NEW YORK, (Apr. 21, 2020) – Shelley Tanner, SanovaWorks CEO/President
For most people, their entire world has changed overnight. We are in around week 5 of the global pandemic since its impact started rocking the inhabitants of the US. Almost all of the nations citizens are under some kind of “shelter in place” order to minimize risk of disease spread, and ultimately the toll that the impending wave of sickness, suffering and death that the COVID-19 virus would bring. Kids aren’t in school. Parents are now home-schooling while working. The degree of separation between each one of us and a COVID-19 death or critical illness is rapidly decreasing. Millions of people have lost their jobs, and for those who still have jobs, there is certainly some kind of anxiety attached to the conditions under which they are now working. Among the many professions and jobs that are considered “essential services”, are all healthcare workers. Whether they are on the frontlines or not, they are stepping into daily risk simply because of the nature of their work.
And what is the result of all of this? Anxiety. Fear. Depression. Anger. Emotions are high and many people do not know either how to deal with these new intensified feelings, nor do they have a clear understanding of the ripple effect left on the other side of them acting out of any of these particular feelings.
JAMA recently reported:
“The worldwide COVID-19 pandemic, and efforts to contain it, represent a unique threat, and we must recognize the pandemic that will quickly follow it—that of mental and behavioral illness—and implement the steps needed to mitigate it.”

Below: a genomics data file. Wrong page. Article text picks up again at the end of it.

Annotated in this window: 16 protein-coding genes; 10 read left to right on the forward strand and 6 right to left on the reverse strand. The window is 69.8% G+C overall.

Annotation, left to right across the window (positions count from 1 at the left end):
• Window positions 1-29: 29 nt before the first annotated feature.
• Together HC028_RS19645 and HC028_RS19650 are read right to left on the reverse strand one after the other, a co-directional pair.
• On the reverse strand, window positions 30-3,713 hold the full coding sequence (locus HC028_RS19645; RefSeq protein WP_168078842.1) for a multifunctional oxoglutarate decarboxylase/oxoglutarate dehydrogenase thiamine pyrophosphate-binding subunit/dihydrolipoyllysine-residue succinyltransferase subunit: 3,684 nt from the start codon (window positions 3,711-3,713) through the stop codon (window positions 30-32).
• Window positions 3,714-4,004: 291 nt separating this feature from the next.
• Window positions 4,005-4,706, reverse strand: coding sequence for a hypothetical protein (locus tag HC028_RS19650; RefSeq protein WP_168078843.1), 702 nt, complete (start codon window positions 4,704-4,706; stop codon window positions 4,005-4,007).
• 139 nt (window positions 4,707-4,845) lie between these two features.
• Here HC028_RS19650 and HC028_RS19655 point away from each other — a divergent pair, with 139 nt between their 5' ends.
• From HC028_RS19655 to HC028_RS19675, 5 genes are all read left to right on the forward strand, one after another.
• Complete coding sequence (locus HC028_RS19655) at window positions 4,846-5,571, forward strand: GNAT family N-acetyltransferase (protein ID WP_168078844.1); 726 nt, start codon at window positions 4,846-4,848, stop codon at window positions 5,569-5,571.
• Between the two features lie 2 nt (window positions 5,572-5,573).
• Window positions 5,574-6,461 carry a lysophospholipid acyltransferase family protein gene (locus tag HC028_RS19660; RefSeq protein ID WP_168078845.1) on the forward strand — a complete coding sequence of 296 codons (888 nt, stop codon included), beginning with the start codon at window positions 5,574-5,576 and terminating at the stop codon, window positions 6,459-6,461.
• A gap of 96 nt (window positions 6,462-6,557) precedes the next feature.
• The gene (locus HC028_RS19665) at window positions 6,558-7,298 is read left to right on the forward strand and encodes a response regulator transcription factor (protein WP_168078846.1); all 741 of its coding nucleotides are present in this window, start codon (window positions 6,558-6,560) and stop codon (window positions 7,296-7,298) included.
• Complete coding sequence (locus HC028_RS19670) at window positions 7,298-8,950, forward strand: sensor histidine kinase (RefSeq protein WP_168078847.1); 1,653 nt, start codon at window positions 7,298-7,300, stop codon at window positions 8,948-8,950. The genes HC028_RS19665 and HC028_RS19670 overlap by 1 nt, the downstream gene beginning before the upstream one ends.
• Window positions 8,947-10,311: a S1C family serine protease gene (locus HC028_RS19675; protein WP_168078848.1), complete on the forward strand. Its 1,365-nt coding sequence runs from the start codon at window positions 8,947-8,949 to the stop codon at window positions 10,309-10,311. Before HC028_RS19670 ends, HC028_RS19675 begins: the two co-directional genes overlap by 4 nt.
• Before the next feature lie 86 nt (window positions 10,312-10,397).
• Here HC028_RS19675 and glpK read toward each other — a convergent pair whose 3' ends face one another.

SanovaWorks Initial Response to COVID-19
During the initial wave of uncertainty that hit my network of friends, colleagues and peers, SanovaWorks decided to bring together panels of various healthcare practitioners to help aid the anxiety that was boiling up through opening conversations that would help guide people. To date, we have completed four panels on various important topics in which no-one received compensation. Each is given and received as an offering to the community it served.
During promotion of our webinars, our choice of topics and panelists have come under scrutiny in a private, closed social media group. Emails and messages were sent to our staff that included emotionally charged language.
How Do You Respond to Negative Feedback?
I would say that the number one response in this kind of situation is to listen and inspire dialogue. By email, we have requested dialogue with every single person who has reached out. Although many have not responded, we continue to appreciate those that have.
In addition to listening, it is important to acknowledge the other party’s opinion and feelings. Acknowledging does not mean agreeing, but it does say “I hear you, and I respect that you have this opinion and these feelings”.